With 500 metres left I was now running out of reserves and it was also slightly uphill, which I could have done without. But I could see the finish line and I tried to put a bit of a sprint on, finally staggering over the line in 60 minutes and 13 seconds, which was slightly disappointing despite being much faster than I’d thought I could manage. From there it was off to collect my medal, my goodie bag and a much-needed bottle of water, before setting off to find Lynne (we’d arranged to meet back at the car). I was still able to walk faster than most people and even ran the last few hundred yards back to the car, wrapped myself in a fleece, and drove to the pub, where the first pint of bitter went down in about 5 minutes. The second one was accompanied by a chicken korma and rice, an onion bhaji, a poppadom AND a mini naan bread, it being curry night. I topped that off with a syrup sponge pudding and custard before we went home, where I had a quick shower, a glass of port and fell into bed, happy but tired.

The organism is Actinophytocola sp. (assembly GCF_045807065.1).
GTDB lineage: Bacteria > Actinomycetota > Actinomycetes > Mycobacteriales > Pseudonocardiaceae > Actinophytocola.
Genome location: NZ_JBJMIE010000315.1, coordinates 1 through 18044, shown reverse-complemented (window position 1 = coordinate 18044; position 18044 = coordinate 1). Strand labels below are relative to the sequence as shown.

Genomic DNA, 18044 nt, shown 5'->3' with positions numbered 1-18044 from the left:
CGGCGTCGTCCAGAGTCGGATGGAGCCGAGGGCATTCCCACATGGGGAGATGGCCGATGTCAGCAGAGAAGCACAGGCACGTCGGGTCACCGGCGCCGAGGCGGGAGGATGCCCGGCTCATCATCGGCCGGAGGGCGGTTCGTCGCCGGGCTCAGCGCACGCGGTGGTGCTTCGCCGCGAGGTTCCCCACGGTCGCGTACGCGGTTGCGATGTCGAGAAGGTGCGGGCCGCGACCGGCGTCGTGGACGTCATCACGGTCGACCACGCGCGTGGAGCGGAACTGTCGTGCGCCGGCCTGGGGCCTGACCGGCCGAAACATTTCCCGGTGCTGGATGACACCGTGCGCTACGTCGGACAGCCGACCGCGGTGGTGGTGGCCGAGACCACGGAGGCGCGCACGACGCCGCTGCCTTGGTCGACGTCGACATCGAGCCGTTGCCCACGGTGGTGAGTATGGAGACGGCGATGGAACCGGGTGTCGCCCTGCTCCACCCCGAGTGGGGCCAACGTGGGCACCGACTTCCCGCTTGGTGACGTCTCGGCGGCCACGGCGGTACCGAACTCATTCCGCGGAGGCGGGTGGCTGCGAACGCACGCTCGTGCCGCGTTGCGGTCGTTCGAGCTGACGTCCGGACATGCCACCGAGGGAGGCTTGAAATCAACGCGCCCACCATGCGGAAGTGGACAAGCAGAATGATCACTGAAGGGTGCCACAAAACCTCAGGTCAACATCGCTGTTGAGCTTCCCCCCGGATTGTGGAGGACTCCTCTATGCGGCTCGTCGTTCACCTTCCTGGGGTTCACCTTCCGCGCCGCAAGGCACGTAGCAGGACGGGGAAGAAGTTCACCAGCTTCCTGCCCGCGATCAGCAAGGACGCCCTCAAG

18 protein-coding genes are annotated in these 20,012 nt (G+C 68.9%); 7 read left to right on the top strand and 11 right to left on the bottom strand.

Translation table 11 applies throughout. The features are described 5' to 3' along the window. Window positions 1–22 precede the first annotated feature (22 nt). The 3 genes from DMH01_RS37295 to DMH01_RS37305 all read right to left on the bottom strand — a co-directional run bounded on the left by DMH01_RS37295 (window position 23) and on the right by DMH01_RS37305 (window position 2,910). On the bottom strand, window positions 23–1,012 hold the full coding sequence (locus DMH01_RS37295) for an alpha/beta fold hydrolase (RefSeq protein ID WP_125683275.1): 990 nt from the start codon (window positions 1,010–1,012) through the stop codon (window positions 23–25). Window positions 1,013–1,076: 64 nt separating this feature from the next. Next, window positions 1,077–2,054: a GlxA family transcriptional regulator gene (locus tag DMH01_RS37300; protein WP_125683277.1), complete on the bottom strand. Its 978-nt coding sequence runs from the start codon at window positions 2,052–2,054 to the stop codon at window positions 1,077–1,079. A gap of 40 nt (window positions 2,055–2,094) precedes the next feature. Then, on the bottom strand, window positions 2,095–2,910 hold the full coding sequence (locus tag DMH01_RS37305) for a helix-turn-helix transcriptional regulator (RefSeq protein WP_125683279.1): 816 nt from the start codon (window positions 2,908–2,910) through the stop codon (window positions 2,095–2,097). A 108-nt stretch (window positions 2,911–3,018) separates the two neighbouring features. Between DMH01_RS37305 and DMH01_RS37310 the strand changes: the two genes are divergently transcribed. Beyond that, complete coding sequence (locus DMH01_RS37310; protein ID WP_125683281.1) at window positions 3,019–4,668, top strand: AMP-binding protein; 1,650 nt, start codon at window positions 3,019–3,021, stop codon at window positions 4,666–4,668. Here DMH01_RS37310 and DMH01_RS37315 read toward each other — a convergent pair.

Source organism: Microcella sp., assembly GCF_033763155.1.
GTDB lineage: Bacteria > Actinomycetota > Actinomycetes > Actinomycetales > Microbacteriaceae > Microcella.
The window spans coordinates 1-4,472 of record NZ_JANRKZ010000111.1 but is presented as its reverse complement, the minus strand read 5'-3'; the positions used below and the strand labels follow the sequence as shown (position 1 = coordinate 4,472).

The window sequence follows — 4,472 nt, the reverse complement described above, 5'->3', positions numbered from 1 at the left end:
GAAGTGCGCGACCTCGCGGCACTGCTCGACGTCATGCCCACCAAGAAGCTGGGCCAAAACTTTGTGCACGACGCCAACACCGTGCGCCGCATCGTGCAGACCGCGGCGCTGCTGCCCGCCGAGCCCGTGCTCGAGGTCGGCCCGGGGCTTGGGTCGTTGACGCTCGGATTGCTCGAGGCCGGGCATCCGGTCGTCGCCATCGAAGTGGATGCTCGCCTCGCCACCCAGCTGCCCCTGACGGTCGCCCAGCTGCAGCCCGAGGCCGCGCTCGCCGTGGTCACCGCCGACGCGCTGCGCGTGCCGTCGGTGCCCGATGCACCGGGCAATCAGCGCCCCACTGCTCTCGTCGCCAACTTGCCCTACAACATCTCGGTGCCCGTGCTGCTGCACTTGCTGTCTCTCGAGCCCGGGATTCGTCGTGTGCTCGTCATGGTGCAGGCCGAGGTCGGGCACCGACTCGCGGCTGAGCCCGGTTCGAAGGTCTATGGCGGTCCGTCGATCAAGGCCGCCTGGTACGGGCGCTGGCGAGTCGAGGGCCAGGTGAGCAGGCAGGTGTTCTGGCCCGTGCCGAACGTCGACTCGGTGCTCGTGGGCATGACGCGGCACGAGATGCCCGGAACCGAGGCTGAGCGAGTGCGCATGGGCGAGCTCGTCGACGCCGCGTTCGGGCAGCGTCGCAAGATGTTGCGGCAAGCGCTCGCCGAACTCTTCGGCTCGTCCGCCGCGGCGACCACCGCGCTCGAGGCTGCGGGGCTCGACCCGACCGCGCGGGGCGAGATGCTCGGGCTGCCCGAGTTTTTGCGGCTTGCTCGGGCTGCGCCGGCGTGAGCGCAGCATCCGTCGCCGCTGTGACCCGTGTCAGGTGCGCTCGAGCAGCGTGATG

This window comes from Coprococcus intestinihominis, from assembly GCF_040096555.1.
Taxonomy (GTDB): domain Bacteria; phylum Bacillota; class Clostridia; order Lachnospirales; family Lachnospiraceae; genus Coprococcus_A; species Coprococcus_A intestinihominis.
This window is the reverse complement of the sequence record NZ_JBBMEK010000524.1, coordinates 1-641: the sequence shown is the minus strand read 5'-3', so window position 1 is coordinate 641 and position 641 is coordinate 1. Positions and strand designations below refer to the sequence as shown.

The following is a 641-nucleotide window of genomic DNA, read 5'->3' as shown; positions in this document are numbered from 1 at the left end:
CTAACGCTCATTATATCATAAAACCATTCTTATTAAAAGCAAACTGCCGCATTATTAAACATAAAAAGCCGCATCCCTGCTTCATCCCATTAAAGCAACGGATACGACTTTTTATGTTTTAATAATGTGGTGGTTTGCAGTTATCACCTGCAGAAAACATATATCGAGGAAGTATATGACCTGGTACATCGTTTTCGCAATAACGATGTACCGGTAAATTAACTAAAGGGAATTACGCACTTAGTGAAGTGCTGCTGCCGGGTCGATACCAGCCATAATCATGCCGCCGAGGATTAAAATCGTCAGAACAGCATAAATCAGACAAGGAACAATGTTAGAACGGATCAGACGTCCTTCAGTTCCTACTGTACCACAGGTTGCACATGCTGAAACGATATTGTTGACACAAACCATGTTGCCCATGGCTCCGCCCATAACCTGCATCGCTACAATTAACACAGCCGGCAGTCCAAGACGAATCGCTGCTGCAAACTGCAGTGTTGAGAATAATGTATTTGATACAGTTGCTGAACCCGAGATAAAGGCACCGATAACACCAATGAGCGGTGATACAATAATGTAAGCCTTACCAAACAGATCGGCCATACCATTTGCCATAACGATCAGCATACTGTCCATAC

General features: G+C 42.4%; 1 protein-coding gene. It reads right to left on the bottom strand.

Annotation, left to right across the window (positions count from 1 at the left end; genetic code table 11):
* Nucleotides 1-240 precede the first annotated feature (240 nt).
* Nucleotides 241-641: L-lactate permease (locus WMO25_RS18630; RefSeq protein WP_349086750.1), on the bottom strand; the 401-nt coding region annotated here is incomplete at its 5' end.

Thanks to everyone who has put up with me obsessing about training plans, and generally being very self-centred about the training. Thanks to Lynne for putting up with me hardly being home, never stopping talking about my training, and bringing home piles of hideously sweaty kit for washing. Thanks to Cancer Research UK for giving me a cause close to my heart, and for whom I have this year raised nearly £400. Thanks to Doctor Feelgood for the album “Oil City Confidential” which has proved to be my perfect running album.

So, what’s next? Well, maybe a triathlon… Watch this space!